It’s tricky at first to get the wrap right but once you master it, it becomes second nature.
People are fearful or suffocation with these. I’ve read up about cases where this has happened and it tends to be with babies who have colds or breathing difficulties already,who are very young and carried in the bag style lying position.
My moby sling always held my babies upright with their faces kissing distance from me with a clear breathing space between the fabric and my body. ALWAYS follow the instructions given with your sling.
12*large muslins have a multitude of uses. Draping over you while breast feeding for privacy if you require it. Hanging over buggy for shade from sun whilst still providing ventilation. A cool loose cover for the baby in the heat. A light weight transportable large play mat for them to roll around on at other people houses.
13*I use an iPhone app that can record feeds, pumps, dirty nappies etc. I think it might be reassuring app for those with tricky feeding babies so you can see how they are doing but I don’t recommending getting too obsessed with recording everything if your baby is thriving.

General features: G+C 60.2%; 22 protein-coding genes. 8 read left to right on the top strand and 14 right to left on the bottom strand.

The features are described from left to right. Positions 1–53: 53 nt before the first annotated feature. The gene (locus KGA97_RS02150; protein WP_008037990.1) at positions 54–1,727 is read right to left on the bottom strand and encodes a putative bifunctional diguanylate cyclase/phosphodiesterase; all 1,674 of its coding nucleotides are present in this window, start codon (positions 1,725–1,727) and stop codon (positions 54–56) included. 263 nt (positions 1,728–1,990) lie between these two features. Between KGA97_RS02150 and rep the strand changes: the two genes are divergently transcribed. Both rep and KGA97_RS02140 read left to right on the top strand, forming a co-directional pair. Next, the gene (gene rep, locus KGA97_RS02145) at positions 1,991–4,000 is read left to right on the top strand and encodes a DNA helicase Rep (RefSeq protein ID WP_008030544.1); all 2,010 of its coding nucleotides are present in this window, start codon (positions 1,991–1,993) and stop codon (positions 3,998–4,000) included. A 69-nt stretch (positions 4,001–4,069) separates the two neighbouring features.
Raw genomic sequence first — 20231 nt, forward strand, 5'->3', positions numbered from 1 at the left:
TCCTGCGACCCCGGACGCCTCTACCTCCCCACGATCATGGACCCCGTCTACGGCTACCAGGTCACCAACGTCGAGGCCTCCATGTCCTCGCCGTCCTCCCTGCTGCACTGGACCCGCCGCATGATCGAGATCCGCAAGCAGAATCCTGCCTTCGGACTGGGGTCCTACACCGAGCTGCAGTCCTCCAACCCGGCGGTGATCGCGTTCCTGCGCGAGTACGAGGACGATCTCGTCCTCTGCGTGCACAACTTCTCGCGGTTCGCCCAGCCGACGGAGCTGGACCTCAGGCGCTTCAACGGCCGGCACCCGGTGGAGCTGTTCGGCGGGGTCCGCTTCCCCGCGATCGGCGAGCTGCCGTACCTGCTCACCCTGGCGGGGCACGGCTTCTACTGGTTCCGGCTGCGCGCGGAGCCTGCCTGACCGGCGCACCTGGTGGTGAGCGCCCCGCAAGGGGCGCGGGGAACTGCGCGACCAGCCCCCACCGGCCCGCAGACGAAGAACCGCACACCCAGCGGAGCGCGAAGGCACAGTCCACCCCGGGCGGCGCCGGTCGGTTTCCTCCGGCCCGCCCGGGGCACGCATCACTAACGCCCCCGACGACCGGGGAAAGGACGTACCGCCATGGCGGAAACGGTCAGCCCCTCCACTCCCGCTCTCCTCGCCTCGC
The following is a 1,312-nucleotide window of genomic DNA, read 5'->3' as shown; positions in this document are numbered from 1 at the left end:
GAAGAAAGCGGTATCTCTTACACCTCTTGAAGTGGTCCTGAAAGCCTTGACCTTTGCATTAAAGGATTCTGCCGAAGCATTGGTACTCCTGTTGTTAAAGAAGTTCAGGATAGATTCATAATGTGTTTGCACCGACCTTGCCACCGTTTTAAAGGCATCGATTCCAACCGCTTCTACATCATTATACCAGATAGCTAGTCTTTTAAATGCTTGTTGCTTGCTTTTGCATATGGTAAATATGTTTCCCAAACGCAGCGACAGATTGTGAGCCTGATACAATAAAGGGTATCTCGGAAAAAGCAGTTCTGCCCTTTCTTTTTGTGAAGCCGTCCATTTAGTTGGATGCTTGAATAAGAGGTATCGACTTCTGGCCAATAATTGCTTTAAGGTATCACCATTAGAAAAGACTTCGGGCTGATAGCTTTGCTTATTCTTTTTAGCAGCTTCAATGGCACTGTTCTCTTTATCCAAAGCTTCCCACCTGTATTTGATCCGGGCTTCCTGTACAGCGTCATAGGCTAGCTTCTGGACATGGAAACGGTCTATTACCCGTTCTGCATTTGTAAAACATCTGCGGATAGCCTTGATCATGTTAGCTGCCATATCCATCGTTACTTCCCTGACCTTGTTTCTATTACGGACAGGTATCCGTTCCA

The part of this app we use the most in our house is the “shusher”. It’s a noise making function that makes either a white noise or running water sound. It’s supposed to replicate the amniotic fluid of the womb and reassure the baby. If you have the white noise on loud it also creates a noise that is so distracting for baby they cannot concentrate on anything else and it then calms them down if they are distressed. Both send my baby boy off to sleep in minutes when he’s struggling, if I place it next to him in the cot or pram at nap time.
13*a dim-able bedside light has been one of my best investments for feeding in bed. It allows you to maintain night time mode so the baby doesn’t wake up too much and think its day light. It also doesn’t disturb your partner (even if you actually want to kick them up the arse for being so soundly asleep when you are awake). We use a Lumie alarm clock and light that’s also good for S.A.D as the bulb has got a good gradient from dark to light. You can also set it off when you’re giving your bedtime feed so that it gradually dims as you do so.